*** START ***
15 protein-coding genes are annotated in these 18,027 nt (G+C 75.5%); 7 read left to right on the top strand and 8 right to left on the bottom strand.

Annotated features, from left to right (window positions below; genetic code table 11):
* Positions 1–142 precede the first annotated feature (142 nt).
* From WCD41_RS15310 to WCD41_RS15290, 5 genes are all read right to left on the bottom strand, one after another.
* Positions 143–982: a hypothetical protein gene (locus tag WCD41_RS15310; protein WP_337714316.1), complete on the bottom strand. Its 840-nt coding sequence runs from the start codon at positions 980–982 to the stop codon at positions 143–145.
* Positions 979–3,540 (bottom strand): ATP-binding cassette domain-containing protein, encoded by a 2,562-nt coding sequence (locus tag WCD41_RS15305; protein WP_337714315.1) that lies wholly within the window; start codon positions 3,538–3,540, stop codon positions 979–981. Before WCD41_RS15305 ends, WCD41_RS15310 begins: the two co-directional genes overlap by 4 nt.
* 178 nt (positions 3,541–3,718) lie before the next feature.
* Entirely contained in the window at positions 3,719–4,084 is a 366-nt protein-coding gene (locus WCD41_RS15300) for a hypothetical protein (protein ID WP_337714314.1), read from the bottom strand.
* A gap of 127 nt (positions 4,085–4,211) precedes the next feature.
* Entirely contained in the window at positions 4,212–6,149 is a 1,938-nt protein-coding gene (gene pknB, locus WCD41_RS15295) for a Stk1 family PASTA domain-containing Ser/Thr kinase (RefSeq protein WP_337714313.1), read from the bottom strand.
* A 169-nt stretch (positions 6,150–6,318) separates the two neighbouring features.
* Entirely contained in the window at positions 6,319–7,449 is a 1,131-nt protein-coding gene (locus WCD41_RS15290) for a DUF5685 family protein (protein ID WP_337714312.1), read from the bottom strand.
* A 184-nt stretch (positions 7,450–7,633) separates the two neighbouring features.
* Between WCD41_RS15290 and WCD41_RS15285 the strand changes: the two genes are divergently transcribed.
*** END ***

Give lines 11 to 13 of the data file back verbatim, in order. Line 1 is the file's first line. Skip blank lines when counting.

* A 169-nt stretch (positions 6,150–6,318) separates the two neighbouring features.
* Entirely contained in the window at positions 6,319–7,449 is a 1,131-nt protein-coding gene (locus WCD41_RS15290) for a DUF5685 family protein (protein ID WP_337714312.1), read from the bottom strand.
* A 184-nt stretch (positions 7,450–7,633) separates the two neighbouring features.